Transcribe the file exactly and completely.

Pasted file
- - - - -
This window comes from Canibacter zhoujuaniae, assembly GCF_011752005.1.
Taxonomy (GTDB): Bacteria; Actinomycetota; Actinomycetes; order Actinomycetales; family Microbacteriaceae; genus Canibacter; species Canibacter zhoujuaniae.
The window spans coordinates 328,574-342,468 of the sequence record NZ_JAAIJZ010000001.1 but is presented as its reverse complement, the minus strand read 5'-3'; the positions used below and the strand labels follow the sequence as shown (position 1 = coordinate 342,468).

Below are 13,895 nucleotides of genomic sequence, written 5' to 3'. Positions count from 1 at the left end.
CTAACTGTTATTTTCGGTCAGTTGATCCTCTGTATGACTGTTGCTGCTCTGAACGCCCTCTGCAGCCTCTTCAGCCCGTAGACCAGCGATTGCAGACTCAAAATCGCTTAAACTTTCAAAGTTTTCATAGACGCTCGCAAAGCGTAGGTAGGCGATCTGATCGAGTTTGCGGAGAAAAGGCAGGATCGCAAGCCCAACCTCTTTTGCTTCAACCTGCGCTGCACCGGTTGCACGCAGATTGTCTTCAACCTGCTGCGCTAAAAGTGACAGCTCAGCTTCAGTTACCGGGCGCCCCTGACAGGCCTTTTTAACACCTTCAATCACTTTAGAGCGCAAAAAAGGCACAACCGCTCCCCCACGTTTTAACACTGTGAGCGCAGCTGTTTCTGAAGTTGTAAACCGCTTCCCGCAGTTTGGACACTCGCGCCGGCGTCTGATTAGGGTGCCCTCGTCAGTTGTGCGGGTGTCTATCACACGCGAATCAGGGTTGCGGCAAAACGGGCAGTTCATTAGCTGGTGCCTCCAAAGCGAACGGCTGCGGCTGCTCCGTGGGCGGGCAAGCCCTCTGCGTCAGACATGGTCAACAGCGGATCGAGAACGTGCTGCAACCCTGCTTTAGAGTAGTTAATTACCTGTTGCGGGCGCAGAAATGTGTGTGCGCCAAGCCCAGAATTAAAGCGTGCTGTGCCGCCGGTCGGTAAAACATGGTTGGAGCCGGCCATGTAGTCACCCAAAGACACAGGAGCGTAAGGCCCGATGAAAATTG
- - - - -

This window comes from Canibacter zhoujuaniae, assembly GCF_011752005.1.
Taxonomy (GTDB): Bacteria; Actinomycetota; Actinomycetes; order Actinomycetales; family Microbacteriaceae; genus Canibacter; species Canibacter zhoujuaniae.
The window spans coordinates 328,574-342,468 of the sequence record NZ_JAAIJZ010000001.1 but is presented as its reverse complement, the minus strand read 5'-3'; the positions used below and the strand labels follow the sequence as shown (position 1 = coordinate 342,468).

Below are 13,895 nucleotides of genomic sequence, written 5' to 3'. Positions count from 1 at the left end.
CTAACTGTTATTTTCGGTCAGTTGATCCTCTGTATGACTGTTGCTGCTCTGAACGCCCTCTGCAGCCTCTTCAGCCCGTAGACCAGCGATTGCAGACTCAAAATCGCTTAAACTTTCAAAGTTTTCATAGACGCTCGCAAAGCGTAGGTAGGCGATCTGATCGAGTTTGCGGAGAAAAGGCAGGATCGCAAGCCCAACCTCTTTTGCTTCAACCTGCGCTGCACCGGTTGCACGCAGATTGTCTTCAACCTGCTGCGCTAAAAGTGACAGCTCAGCTTCAGTTACCGGGCGCCCCTGACAGGCCTTTTTAACACCTTCAATCACTTTAGAGCGCAAAAAAGGCACAACCGCTCCCCCACGTTTTAACACTGTGAGCGCAGCTGTTTCTGAAGTTGTAAACCGCTTCCCGCAGTTTGGACACTCGCGCCGGCGTCTGATTAGGGTGCCCTCGTCAGTTGTGCGGGTGTCTATCACACGCGAATCAGGGTTGCGGCAAAACGGGCAGTTCATTAGCTGGTGCCTCCAAAGCGAACGGCTGCGGCTGCTCCGTGGGCGGGCAAGCCCTCTGCGTCAGACATGGTCAACAGCGGATCGAGAACGTGCTGCAACCCTGCTTTAGAGTAGTTAATTACCTGTTGCGGGCGCAGAAATGTGTGTGCGCCAAGCCCAGAATTAAAGCGTGCTGTGCCGCCGGTCGGTAAAACATGGTTGGAGCCGGCCATGTAGTCACCCAAAGACACAGGAGCGTAAGGCCCGATGAAAATTG